Page:The Irish in Australia.djvu/113

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99
A GOLDEN CITY.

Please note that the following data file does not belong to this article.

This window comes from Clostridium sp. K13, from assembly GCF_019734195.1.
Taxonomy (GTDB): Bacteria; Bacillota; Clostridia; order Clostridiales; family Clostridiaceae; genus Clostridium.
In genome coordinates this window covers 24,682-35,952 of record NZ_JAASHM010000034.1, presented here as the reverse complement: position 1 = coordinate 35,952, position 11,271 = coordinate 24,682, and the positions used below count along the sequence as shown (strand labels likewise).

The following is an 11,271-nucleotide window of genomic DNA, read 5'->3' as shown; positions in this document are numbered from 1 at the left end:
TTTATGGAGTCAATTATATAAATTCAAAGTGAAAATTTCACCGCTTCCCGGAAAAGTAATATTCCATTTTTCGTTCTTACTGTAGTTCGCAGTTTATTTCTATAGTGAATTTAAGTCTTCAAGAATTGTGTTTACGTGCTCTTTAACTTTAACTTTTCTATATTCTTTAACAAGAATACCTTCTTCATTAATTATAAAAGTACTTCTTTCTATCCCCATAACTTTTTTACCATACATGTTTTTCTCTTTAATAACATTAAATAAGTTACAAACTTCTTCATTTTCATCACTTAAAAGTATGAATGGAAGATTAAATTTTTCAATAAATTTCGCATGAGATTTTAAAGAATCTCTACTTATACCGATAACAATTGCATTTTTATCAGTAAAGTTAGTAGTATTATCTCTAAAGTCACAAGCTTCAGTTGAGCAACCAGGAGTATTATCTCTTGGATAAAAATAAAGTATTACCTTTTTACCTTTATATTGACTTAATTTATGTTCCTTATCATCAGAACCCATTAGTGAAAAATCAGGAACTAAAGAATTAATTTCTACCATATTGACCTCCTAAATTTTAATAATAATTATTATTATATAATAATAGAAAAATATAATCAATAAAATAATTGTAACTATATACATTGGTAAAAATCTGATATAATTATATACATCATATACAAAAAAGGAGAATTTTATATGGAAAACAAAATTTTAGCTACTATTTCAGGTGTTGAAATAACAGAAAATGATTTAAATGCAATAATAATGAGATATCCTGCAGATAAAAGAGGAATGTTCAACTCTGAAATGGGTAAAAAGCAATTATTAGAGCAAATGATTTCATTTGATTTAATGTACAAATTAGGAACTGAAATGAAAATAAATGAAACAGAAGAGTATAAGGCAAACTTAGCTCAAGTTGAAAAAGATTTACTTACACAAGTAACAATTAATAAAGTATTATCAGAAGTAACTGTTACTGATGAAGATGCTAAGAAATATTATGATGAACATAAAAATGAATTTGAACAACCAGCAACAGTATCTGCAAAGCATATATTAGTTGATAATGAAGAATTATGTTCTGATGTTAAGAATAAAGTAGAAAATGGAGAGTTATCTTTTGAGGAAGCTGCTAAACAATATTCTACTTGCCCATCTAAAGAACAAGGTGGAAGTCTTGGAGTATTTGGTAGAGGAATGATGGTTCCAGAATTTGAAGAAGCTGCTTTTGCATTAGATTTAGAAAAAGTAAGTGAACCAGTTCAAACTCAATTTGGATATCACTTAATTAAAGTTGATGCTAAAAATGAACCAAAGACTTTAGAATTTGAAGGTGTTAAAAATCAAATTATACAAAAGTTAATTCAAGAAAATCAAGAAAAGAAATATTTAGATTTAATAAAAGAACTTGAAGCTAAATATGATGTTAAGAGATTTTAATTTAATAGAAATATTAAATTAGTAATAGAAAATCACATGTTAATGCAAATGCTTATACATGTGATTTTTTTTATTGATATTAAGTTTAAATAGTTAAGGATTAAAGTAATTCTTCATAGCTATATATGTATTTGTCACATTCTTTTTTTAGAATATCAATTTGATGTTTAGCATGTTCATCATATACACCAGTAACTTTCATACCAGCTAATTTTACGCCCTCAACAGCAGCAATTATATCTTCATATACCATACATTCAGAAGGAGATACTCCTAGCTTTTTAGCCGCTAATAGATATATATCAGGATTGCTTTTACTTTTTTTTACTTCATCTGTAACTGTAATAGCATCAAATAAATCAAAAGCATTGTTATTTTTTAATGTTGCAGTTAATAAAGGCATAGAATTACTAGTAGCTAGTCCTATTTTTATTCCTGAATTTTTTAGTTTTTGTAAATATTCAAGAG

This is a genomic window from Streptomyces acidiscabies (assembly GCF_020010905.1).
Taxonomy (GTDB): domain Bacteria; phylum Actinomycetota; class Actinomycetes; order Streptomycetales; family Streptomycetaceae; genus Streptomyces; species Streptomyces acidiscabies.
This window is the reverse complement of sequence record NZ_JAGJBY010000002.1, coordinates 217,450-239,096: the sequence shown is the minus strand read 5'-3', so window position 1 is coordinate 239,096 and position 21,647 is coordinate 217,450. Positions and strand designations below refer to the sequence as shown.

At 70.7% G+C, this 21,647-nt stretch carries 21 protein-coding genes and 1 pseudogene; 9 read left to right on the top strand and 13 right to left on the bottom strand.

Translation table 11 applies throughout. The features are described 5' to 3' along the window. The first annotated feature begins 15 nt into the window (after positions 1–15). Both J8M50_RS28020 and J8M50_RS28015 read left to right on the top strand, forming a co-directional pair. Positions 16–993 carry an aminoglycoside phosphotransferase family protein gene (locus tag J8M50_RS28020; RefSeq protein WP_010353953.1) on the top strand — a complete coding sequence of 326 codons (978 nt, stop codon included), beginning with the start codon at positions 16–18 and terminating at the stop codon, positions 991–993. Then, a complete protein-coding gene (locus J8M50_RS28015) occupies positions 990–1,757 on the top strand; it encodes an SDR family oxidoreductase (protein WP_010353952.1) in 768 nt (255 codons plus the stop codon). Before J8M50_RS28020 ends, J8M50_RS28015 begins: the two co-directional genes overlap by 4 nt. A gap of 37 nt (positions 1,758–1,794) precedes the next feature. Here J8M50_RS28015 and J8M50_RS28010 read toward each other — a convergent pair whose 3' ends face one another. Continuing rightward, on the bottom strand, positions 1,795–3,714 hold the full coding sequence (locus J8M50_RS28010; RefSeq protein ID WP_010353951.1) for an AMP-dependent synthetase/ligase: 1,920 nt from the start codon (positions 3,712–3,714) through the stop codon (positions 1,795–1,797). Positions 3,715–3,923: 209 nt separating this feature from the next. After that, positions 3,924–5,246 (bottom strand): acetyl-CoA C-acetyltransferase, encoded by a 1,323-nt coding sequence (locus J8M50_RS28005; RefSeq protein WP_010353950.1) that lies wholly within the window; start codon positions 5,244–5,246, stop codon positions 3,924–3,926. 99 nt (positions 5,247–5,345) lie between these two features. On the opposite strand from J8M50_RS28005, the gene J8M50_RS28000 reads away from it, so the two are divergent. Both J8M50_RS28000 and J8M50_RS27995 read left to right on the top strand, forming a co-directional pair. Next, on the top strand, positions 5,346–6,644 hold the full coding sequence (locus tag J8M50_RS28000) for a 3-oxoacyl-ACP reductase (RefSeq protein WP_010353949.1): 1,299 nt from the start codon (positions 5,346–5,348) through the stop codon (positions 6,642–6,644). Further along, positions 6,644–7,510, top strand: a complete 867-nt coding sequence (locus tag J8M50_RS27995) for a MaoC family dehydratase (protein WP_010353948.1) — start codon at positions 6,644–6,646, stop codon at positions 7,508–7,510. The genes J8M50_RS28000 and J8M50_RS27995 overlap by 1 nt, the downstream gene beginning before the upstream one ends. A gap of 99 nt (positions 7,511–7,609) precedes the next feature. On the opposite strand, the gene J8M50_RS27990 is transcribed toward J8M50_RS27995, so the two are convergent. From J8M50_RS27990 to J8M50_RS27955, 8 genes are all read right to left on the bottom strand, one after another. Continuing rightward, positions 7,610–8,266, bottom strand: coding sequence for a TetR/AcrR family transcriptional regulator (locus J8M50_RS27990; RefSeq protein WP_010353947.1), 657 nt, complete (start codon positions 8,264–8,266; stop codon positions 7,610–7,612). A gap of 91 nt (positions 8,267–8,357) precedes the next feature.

being actually the agents or the "dummies" of the adjoining squatters. So craftily was the system pursued, and so difficult was it to legally prove collusion between the parties, notwithstanding that the facts pointed unmistakably in that direction, that for years this baneful practice flourished like a noxious weed, and all the precautions of Government officers were powerless to check it. But when Mr. Casey came into power, he firmly grasped the nettle and saved the public estate from further spoliation. He instituted boards of inquiry at most of the principal pastoral centres, and so energetically were these investigations conducted that several lords of the soil were at last convicted of dummyism, and punished by the forfeiture of the selections they had unjustly acquired as well as the lands they had originally leased from the government. In thus making an example of some of the aristocratic dummy-mongers, Mr. Casey administered a salutary check to the pernicious practices that had previously prevailed, and rendered good and lasting service to the colony of Victoria. Another prominent Irishman long connected with Sandhurst was Judge Macoboy, who, in his early years, was an active promoter of the Tenant League of Ireland. The names of Edward O'Keefe, founder of the first society of Irishmen on the gold-field and chairman of the mining board of the district, and Patrick Hayes, the present popular mayor of the city, during whose reign many civic improvements have been effected, are also entitled to honourable mention amongst the civic worthies of Sandhurst.